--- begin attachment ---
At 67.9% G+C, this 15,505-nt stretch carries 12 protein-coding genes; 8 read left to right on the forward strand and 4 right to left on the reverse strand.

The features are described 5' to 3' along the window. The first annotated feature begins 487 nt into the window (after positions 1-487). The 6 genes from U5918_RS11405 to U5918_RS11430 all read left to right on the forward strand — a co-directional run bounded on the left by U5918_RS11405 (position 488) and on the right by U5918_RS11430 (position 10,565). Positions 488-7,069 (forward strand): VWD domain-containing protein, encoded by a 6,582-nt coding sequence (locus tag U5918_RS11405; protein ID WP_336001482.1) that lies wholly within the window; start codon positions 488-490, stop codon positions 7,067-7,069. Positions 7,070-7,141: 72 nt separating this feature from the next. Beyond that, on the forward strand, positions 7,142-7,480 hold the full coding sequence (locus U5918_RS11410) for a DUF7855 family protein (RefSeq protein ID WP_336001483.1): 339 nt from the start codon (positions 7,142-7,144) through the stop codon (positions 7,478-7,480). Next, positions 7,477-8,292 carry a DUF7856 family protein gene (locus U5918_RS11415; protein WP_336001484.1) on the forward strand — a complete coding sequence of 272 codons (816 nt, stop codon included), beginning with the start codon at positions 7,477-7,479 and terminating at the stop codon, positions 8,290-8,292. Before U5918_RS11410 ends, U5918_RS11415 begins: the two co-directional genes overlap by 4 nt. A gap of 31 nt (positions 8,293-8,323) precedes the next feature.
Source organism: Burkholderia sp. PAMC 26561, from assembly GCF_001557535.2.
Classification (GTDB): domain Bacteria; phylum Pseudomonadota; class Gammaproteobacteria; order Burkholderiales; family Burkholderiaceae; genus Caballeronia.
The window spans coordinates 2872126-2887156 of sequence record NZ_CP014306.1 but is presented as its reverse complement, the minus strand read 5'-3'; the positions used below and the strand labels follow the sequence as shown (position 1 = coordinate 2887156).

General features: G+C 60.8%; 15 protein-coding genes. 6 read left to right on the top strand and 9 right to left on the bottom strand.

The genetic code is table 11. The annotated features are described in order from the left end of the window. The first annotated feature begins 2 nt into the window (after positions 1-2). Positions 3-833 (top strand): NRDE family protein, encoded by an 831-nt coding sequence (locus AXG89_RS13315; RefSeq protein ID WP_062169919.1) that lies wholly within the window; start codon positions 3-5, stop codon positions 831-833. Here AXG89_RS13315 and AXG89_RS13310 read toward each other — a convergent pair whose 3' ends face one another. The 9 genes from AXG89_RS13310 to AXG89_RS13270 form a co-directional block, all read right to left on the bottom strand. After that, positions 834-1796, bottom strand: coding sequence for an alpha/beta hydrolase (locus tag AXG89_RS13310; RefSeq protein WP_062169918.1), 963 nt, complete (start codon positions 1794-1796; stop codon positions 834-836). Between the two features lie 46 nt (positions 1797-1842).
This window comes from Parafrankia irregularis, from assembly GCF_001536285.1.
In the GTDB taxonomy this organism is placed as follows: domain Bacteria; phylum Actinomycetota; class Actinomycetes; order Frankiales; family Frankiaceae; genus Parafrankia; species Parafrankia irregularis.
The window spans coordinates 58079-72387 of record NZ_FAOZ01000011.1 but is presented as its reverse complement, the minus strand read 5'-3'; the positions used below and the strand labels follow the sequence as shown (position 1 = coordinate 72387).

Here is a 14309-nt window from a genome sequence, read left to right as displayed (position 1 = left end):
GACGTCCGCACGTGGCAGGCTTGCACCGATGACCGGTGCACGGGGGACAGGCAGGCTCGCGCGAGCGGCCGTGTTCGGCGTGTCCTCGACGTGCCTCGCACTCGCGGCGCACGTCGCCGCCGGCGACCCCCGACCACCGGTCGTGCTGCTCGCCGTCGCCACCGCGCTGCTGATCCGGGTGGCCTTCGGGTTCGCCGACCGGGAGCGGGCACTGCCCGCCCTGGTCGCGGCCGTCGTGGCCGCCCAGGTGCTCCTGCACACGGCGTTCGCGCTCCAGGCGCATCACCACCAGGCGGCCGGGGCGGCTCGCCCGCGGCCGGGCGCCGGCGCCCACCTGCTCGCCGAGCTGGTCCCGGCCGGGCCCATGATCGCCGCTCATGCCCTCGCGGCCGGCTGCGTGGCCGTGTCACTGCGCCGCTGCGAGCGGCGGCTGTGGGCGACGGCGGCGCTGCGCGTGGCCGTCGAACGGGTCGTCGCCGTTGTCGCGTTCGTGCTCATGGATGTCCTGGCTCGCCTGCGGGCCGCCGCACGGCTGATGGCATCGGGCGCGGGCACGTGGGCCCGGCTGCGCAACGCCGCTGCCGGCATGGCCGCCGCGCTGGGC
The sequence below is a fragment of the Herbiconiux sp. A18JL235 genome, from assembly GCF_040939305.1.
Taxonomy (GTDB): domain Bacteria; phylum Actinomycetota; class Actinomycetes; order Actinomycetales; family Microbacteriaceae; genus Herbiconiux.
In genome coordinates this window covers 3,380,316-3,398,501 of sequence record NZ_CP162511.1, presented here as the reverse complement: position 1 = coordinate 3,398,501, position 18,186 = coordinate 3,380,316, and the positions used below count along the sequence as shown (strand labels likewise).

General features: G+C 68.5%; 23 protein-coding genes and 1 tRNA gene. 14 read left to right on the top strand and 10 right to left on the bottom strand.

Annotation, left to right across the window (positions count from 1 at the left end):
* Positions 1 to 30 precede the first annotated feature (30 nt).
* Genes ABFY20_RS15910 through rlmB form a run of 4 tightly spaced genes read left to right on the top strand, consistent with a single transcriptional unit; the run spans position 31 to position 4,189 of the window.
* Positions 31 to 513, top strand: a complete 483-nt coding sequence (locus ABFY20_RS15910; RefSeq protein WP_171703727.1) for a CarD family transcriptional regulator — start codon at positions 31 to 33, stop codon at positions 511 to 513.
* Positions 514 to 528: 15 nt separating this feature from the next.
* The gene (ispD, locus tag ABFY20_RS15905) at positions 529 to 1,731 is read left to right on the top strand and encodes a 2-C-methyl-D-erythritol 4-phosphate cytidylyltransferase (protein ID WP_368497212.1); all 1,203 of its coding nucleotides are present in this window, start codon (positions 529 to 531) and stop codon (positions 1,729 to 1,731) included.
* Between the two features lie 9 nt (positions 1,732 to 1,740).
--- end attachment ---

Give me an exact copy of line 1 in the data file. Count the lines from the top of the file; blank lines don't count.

At 67.9% G+C, this 15,505-nt stretch carries 12 protein-coding genes; 8 read left to right on the forward strand and 4 right to left on the reverse strand.